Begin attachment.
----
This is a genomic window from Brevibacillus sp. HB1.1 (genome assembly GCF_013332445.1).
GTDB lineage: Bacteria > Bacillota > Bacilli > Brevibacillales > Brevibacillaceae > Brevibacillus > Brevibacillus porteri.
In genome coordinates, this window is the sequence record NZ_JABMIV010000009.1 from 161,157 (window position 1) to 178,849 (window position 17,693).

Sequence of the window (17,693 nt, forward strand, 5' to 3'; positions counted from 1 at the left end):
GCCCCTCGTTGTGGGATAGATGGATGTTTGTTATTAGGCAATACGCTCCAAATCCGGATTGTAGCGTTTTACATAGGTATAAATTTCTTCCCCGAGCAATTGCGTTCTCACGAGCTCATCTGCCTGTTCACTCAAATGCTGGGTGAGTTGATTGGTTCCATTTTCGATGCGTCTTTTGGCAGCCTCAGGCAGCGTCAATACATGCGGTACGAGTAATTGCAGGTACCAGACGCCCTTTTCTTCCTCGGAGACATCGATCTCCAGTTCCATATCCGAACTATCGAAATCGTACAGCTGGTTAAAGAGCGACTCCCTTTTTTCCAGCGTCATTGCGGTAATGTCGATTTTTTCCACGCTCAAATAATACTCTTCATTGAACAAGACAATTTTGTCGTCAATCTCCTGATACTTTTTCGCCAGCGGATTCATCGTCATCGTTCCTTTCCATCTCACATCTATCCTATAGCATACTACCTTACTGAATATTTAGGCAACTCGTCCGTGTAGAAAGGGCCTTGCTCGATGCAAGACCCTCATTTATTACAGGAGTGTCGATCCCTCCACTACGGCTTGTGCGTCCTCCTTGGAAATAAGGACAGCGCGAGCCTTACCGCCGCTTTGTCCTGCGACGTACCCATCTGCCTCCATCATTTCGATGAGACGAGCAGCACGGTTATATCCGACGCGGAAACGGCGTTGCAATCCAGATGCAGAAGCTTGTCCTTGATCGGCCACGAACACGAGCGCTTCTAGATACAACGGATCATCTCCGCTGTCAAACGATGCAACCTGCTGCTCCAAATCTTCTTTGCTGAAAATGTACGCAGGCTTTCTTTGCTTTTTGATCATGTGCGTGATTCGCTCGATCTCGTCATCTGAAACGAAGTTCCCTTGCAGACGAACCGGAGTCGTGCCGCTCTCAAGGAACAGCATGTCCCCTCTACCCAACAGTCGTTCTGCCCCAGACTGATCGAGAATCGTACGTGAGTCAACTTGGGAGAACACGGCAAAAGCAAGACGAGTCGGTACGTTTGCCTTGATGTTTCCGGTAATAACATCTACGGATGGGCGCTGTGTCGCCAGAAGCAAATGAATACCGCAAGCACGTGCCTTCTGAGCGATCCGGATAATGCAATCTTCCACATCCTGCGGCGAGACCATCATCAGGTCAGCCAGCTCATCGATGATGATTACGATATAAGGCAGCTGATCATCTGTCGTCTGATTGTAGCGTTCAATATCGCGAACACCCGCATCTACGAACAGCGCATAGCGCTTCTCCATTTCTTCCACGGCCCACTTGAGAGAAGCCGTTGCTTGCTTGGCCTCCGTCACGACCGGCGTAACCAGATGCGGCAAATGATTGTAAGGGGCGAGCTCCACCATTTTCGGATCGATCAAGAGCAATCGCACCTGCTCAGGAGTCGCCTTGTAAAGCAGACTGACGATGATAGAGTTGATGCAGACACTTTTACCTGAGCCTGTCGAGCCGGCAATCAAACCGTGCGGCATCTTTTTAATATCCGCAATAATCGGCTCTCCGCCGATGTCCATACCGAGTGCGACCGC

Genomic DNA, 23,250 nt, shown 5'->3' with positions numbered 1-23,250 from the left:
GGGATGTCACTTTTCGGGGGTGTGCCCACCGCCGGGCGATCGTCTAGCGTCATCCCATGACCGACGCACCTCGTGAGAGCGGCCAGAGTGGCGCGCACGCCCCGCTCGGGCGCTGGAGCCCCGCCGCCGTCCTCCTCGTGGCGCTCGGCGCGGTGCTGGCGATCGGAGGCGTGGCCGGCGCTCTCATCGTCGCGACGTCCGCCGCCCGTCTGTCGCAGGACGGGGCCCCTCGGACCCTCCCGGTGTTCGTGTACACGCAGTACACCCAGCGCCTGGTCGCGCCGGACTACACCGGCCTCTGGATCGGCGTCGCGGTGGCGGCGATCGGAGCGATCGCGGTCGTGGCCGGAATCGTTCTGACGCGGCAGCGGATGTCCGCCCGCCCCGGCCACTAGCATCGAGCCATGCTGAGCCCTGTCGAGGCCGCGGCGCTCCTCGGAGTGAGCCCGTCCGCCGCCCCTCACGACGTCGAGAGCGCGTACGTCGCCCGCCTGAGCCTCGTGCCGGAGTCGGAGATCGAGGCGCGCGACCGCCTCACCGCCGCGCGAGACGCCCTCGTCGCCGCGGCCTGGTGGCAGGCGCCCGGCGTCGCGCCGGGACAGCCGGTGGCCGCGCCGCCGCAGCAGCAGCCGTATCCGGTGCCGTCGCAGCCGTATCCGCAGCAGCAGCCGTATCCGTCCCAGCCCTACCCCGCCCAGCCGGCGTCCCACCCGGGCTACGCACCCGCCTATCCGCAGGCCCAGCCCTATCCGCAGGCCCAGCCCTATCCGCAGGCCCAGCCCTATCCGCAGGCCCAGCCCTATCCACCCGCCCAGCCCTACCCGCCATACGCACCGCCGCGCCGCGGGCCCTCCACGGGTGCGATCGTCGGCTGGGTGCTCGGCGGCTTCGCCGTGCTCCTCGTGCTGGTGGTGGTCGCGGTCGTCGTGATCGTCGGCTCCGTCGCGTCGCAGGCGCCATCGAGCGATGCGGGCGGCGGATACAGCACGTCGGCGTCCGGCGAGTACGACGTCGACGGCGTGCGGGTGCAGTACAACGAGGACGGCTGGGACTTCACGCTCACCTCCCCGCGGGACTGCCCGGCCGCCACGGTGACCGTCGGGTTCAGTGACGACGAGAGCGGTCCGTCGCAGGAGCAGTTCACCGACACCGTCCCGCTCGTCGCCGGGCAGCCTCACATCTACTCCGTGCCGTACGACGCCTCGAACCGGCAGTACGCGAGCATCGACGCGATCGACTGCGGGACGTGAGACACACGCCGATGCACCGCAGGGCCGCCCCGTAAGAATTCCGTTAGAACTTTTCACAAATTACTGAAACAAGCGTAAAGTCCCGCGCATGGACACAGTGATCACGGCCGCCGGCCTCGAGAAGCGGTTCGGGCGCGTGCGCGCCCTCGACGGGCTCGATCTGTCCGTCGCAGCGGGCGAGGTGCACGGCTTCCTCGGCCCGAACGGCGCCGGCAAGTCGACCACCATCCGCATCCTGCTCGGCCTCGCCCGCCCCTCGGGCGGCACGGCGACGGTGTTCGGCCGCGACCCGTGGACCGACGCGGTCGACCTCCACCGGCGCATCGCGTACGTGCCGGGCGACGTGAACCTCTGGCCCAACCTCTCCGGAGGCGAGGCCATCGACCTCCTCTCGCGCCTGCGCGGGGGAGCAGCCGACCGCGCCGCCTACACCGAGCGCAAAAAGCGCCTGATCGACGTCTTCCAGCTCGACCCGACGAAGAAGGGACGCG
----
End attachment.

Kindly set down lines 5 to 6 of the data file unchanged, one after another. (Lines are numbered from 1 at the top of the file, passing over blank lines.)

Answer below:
GCCCCTCGTTGTGGGATAGATGGATGTTTGTTATTAGGCAATACGCTCCAAATCCGGATTGTAGCGTTTTACATAGGTATAAATTTCTTCCCCGAGCAATTGCGTTCTCACGAGCTCATCTGCCTGTTCACTCAAATGCTGGGTGAGTTGATTGGTTCCATTTTCGATGCGTCTTTTGGCAGCCTCAGGCAGCGTCAATACATGCGGTACGAGTAATTGCAGGTACCAGACGCCCTTTTCTTCCTCGGAGACATCGATCTCCAGTTCCATATCCGAACTATCGAAATCGTACAGCTGGTTAAAGAGCGACTCCCTTTTTTCCAGCGTCATTGCGGTAATGTCGATTTTTTCCACGCTCAAATAATACTCTTCATTGAACAAGACAATTTTGTCGTCAATCTCCTGATACTTTTTCGCCAGCGGATTCATCGTCATCGTTCCTTTCCATCTCACATCTATCCTATAGCATACTACCTTACTGAATATTTAGGCAACTCGTCCGTGTAGAAAGGGCCTTGCTCGATGCAAGACCCTCATTTATTACAGGAGTGTCGATCCCTCCACTACGGCTTGTGCGTCCTCCTTGGAAATAAGGACAGCGCGAGCCTTACCGCCGCTTTGTCCTGCGACGTACCCATCTGCCTCCATCATTTCGATGAGACGAGCAGCACGGTTATATCCGACGCGGAAACGGCGTTGCAATCCAGATGCAGAAGCTTGTCCTTGATCGGCCACGAACACGAGCGCTTCTAGATACAACGGATCATCTCCGCTGTCAAACGATGCAACCTGCTGCTCCAAATCTTCTTTGCTGAAAATGTACGCAGGCTTTCTTTGCTTTTTGATCATGTGCGTGATTCGCTCGATCTCGTCATCTGAAACGAAGTTCCCTTGCAGACGAACCGGAGTCGTGCCGCTCTCAAGGAACAGCATGTCCCCTCTACCCAACAGTCGTTCTGCCCCAGACTGATCGAGAATCGTACGTGAGTCAACTTGGGAGAACACGGCAAAAGCAAGACGAGTCGGTACGTTTGCCTTGATGTTTCCGGTAATAACATCTACGGATGGGCGCTGTGTCGCCAGAAGCAAATGAATACCGCAAGCACGTGCCTTCTGAGCGATCCGGATAATGCAATCTTCCACATCCTGCGGCGAGACCATCATCAGGTCAGCCAGCTCATCGATGATGATTACGATATAAGGCAGCTGATCATCTGTCGTCTGATTGTAGCGTTCAATATCGCGAACACCCGCATCTACGAACAGCGCATAGCGCTTCTCCATTTCTTCCACGGCCCACTTGAGAGAAGCCGTTGCTTGCTTGGCCTCCGTCACGACCGGCGTAACCAGATGCGGCAAATGATTGTAAGGGGCGAGCTCCACCATTTTCGGATCGATCAAGAGCAATCGCACCTGCTCAGGAGTCGCCTTGTAAAGCAGACTGACGATGATAGAGTTGATGCAGACACTTTTACCTGAGCCTGTCGAGCCGGCAATCAAACCGTGCGGCATCTTTTTAATATCCGCAATAATCGGCTCTCCGCCGATGTCCATACCGAGTGCGACCGC

Genomic DNA, 23,250 nt, shown 5'->3' with positions numbered 1-23,250 from the left: